I’ll try to analyze what’s hiding behind this “passion” meme and, as a helpful exercise, rephrase the same message without using the word “passion” even once.
The key point is that academia is full of people who work very hard, and are very smart. If you want to be a successful researcher, you need to think how you could be competitive in such an environment. The possibilities for doing that are fairly limited. They are, roughly speaking:
You could be just as smart, and just as hardworking, as the typical researcher in your discipline.
You could be a bit less smart than the typical researcher in your discipline, but be more hardworking than the average.
You could be much smarter than the (typically already very smart) average worker in your discipline, which would allow you to work less hard than the norm in academia.
Individuals who can adopt strategy number 3 are very rare, so let’s assume that’s not a viable option. That leaves options 1 and 2, which means that, depending on how smart you are, to be successful you’ll either need to be very hardworking (the norm in academia) or very very hardworking — I’m talking about pretty extreme, workaholic levels of being hardworking here.
Now comes the part related to that word I said I wasn’t going to use. Ask yourself: how do all those hardworking people manage to be so hardworking consistently over many years? What’s their secret? And what is the chance that you can replicate such a performance?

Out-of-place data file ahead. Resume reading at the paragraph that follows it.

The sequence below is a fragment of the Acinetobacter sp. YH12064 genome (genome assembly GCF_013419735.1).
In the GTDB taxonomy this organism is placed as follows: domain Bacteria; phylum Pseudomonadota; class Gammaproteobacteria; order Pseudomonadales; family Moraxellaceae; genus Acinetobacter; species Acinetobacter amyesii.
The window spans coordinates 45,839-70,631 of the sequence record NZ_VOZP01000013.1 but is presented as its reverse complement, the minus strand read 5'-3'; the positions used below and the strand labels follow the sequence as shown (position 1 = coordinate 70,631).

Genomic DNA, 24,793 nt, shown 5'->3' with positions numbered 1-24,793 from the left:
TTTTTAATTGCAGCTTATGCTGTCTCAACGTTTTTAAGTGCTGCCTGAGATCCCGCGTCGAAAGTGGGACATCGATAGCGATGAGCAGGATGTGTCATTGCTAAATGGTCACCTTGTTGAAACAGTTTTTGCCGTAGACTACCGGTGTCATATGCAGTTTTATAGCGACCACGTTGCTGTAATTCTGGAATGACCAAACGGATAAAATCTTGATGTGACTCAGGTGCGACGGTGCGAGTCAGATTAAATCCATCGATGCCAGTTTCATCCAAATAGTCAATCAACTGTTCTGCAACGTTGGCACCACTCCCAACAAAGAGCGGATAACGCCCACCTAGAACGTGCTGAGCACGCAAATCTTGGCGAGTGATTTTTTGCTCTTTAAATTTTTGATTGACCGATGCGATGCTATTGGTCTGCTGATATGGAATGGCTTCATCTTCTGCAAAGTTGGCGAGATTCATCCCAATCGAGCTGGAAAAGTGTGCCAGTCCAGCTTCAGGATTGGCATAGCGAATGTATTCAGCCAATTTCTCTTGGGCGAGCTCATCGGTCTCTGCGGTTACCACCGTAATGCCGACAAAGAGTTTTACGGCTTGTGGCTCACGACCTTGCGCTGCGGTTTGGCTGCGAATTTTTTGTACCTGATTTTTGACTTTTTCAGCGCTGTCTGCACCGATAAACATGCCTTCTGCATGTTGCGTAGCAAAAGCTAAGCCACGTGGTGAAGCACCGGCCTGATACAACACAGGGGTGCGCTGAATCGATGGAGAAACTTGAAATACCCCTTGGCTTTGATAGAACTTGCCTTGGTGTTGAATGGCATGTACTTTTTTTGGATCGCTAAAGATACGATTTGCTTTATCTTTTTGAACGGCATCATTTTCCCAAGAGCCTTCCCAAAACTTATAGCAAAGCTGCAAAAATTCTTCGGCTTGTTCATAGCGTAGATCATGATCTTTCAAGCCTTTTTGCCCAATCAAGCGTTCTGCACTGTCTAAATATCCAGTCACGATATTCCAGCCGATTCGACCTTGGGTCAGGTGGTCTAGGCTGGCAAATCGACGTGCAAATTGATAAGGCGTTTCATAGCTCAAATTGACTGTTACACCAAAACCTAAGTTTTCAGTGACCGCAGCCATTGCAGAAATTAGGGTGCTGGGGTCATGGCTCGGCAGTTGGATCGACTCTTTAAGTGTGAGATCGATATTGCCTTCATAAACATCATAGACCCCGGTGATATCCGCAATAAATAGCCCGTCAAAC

The answer is simple. These people enjoy doing research. They enjoy it so much that it doesn’t feel like work. To them, going to the office or lab to work on research is as much fun as doing your favorite hobby. They don’t do it to get paid or in anticipation of the next promotion. They are a bit baffled whenever they hear someone talking of “work-life balance” (as if those two things are distinct and belong in separate compartments). Basically to such a person the whole concept of “work” and the connotations around it are quite different from what a lot of people (most people, I’m afraid) think of when they hear the word “work”.
So that’s all it is really. That word we were talking about is just a code name for enjoying something and wanting to do it out of intrinsic motivation and not because you are paid or out of a sense of duty. If you have it, it will not be a struggle to “work hard” because you wouldn’t be “working”, rather it will feel like you are playing a sort of fun game that you really enjoy.
And if you don’t have it... well, I’m not a psychologist but I think human nature being what it is, it will be an uphill struggle to maintain that level of hard work that others find effortless over more than a few years. At the very least, you’ll be at a serious competitive disadvantage, so you need to think what advantages you do have (being unusually smart, unusually creative, unusually good at collaborations etc) that could offset that disadvantage and allow you to still be successful.